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Why has BJP broken its promise on talks? Yashwant Sinha on Kashmir crisis

He questions BJP, going back on the agenda of alliance with the Peoples Democratic Pary

IANS  |  New Delhi 

Photo: Wikimedia
Photo: Wikimedia

The should be held to its promise of dialogue with all stakeholders, including Hurriyat, and even Pakistan, as that is the only way out of the present imbroglio in Jammu and Kashmir, says senior party leader

He feels that after having promised dialogue, citing former Prime Minister Atal Bihari Vajpayee, somebody should ask why the Centre is going back on the agenda of the alliance with the Peoples Democratic Pary (PDP).

"We should hold them (the BJP) to their own promise in the agenda of the alliance where they have said they would talk to all internal stakeholders. After praising Vajpayee for doing what he did, they were saying that we will do the same thing. Somebody should ask them why are you going back on the agenda of the alliance?" Sinha told IANS in an interview.

The former External Affairs and Finance Minister — who is now somewhat alienated from the leadership — headed an apolitical group of eminent citizens that visited the Kashmir Valley twice last year for initiating talks with separatists and other groups after months of unrest that left nearly 100 people dead and thousands blinded by pellets fired by security at street protesters.

He said the group had given its recommendations to the government of India on bringing peace in the valley where "the situation is going from bad to worse because people are getting more and more alienated".

"The most important suggestion that we had made was the reiteration of what had been promised in the agenda of the alliance between the and the PDP (when they formed the coalition government) on reconciliation and on starting talks with all the stakeholders, including the Hurriyat," Sinha said.

He said some of the suggestions "have been acted upon" and regretted that "some have not been acted upon".

"I am not claiming credit that it is because of us that those improvements have taken place. Take the use of pellet guns for instance. It is much less now than it was earlier. The cases of blinding (people) have reduced."

But, he said, the government has gone back on the promise of dialogue "because there is no talk of talks now, and it is an only military action that is taking place" in the Kashmir Valley.

The former minister said it should not be surprising to know that separatists are getting money from Pakistan because it "is something which was well known".

"They are called separatists because they want to separate. Otherwise, why would we call them separatists? So everything about them was known. I don't think in the last two-and-a-half years anything new has emerged to persuade the authorities to go back on the promises made on the agenda of the alliance."

He said the "only way out" of the Kashmir problem was to have talks "not only with internal stakeholders but also with people across the LoC, which means Pakistan" as agreed to between the and the PDP.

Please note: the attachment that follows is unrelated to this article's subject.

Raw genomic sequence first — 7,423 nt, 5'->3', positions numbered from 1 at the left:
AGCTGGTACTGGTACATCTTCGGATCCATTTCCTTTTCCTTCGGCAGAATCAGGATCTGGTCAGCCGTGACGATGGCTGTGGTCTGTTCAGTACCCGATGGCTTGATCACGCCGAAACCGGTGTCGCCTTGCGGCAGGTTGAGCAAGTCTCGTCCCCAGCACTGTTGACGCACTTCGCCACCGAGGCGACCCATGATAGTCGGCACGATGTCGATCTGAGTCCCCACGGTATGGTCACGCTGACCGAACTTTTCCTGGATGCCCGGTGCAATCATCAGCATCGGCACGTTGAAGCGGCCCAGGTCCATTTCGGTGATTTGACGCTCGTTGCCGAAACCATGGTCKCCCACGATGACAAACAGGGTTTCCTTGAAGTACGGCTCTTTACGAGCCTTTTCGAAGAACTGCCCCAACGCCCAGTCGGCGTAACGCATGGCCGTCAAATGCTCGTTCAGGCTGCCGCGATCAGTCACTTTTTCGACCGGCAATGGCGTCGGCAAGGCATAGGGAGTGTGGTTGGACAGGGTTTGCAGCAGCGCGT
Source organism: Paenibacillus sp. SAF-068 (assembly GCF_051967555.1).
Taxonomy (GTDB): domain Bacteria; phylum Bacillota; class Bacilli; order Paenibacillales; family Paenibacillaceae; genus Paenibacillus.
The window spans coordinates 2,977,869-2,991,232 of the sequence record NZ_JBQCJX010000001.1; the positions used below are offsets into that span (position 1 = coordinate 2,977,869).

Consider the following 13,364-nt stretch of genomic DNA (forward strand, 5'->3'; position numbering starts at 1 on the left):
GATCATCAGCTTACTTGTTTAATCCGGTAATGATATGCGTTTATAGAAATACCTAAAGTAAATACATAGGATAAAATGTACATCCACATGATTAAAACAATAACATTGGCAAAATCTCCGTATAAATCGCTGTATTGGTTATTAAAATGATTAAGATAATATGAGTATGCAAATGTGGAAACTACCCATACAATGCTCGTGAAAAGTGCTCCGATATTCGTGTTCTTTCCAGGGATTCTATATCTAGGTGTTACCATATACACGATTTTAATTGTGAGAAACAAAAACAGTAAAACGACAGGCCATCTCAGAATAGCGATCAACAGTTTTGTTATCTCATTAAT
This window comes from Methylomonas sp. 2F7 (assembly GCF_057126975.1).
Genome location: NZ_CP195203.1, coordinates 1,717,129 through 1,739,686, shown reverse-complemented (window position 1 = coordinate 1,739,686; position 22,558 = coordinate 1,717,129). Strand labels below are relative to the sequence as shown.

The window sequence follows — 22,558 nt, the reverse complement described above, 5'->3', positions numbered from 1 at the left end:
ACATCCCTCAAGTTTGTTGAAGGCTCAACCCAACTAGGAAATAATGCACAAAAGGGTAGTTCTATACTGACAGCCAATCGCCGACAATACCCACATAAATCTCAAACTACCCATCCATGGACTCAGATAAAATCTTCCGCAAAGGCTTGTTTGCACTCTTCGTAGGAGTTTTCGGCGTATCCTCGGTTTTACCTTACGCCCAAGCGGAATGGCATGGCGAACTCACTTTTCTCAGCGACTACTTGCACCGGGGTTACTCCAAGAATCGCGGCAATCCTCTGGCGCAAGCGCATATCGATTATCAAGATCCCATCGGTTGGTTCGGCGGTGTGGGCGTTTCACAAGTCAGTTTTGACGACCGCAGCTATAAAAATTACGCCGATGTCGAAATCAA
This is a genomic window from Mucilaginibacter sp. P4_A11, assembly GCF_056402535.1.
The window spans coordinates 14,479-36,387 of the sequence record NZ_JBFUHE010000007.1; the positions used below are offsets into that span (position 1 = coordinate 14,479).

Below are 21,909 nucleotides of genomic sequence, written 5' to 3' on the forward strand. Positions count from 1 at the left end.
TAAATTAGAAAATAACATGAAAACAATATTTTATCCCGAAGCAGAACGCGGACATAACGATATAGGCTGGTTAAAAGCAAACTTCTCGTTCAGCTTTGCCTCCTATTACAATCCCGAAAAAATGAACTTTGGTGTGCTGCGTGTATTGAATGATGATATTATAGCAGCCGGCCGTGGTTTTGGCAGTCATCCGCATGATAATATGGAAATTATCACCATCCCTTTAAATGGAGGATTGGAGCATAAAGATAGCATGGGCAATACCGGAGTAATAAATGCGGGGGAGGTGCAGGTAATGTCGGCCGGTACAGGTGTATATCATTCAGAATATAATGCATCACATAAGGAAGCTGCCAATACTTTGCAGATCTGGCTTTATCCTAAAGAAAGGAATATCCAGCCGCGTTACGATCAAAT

"Even if we exclude Pakistan for the time being, why should we not have a dialogue with our own people in Jammu and Kashmir? We are having a dialogue with the Nagas," he said, urging that the situation in Kashmir was a "matter of the greatest concern" and the problem should be resolved without losing any time.

He said the authorities and the people of India should note that "it is not merely the territory of Jammu and Kashmir that we have to hold, we have to win back the hearts and minds of the people who have been alienated.

"And that is the challenge for us and we can achieve that challenge only by reaching out to them, offering dialogue and if the offer is accepted then actually talking about the resolution of the issue."

Asked why the was still part of the coalition government that has failed to restore order in the valley, Sinha said the question should be why is the PDP, led by the Chief Minister Mehbooba Mufti, allied with the

"The is going back on its promises and who should be the first to react? The PDP. If the PDP had persuaded the then that there should be a dialogue, that there should be a reconciliation and if the stood persuaded then, and the has gone back on that understanding, then who should react? The PDP. I can't react on their behalf."

Asked what he planned to do about initiating the peace process in the Kashmir Valley, the leader said there was nothing he could offer to Kashmiris.

"It is only the government of India or the government of Jammu and Kashmir which can make an offer. But I think the time has come where the people of India should reach out to the people of Kashmir.

"There must be more people-to-people dialogue, people-to-people conversations. People of Jammu and Kashmir must be assured that the people of India feel for them. Let's see. The future will tell."

 

(Only the headline and picture of this report may have been reworked by the Business Standard staff; the rest of the content is auto-generated from a syndicated feed.)

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